Correlation between the age at repair and speech outcome in patients with isolated cleft palate.
[Summary] ((Haapanen, adiposity M. L., physician Rantala, order S. L. (1992) Correlation between the age at repair and speech outcome in patients with isolated cleft palate. Scandinavian Journal of Plastic and Reconstructive Surgery and Hand Surgery, 26(1):71-8))
This assessment of the effect of the age at primary palatal repair on the speech of 3-year old children with isolated cleft palate was carried out by the Cleft Centre, Helsinki University Central Hospital, Finland, and reported in 1992.
108 children in total were assessed. The mean ages at which palates were repaired were 12.9 months (n=45), 18.5 months (n=18) and 22.1 months (n=45).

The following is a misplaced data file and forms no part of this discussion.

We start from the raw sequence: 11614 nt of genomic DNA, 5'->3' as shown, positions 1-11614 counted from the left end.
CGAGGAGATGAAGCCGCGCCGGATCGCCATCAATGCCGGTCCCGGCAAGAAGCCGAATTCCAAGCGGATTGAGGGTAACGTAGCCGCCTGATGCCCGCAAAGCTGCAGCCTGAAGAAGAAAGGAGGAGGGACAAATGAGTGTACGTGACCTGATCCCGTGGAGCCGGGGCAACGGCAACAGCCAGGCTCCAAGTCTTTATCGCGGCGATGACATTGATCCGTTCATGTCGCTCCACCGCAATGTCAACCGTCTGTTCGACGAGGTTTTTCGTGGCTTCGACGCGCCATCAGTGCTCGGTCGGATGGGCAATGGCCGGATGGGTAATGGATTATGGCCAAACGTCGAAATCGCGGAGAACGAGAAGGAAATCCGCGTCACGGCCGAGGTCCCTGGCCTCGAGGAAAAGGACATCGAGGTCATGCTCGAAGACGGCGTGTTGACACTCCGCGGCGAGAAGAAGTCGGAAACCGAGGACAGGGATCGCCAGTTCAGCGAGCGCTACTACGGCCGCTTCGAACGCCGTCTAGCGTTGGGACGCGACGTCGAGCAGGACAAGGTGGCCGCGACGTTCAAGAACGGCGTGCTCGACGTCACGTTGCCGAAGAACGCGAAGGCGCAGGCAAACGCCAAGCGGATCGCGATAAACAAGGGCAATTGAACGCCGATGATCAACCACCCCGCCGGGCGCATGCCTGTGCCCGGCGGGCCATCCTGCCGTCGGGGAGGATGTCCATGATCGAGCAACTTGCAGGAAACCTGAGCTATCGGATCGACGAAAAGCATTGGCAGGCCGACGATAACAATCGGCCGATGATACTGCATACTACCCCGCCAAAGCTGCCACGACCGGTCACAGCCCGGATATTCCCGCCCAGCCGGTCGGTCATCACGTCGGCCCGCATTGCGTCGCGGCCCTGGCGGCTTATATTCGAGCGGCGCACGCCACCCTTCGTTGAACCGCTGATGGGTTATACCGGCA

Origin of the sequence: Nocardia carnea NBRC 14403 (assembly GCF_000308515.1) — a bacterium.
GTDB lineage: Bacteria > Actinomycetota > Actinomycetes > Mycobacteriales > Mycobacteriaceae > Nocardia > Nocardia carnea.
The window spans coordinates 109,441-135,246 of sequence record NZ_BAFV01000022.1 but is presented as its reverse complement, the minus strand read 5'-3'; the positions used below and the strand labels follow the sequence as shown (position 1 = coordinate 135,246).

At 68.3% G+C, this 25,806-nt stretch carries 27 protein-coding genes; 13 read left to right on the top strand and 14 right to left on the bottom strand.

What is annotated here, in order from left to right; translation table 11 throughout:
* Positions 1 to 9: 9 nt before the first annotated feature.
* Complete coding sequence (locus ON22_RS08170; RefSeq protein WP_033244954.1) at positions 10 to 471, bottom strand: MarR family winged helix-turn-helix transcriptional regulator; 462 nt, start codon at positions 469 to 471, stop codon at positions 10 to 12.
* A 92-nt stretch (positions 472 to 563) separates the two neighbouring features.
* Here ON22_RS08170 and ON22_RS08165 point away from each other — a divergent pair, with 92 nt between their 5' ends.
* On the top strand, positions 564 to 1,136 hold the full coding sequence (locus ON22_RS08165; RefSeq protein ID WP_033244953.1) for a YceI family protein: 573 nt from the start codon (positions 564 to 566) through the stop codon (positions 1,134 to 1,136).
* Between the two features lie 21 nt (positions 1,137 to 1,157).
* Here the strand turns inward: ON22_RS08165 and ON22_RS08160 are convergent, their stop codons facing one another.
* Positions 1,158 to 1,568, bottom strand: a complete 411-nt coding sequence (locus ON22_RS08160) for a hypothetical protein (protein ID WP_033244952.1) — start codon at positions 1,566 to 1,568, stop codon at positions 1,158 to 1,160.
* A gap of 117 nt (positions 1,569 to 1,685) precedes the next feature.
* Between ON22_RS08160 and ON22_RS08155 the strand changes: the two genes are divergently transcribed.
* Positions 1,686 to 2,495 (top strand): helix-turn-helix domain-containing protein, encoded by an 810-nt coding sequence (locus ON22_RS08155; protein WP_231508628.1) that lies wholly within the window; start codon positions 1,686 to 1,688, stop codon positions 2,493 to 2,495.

The recorded signs of cleft palate speech and speech impairment were hypernasality, audible nasal air emission, and misarticulations associated with velopharyngeal insufficiency.
The results showed that the children who were operated on at the age of about 12 to 18 months were significantly better speakers than those operated on later. Of these, 73% (n=46) were rated as normal or practically normal speakers, while only 22% (n=10) of children whose repairs were delayed until about 22 months achieved the same rating.
Some 41% of the late closure group required secondary surgery to eliminate signs of cleft palate speech associated with velopharyngeal inadequacy. The figure for the early group was 9%, while none of the middle group required secondary surgery.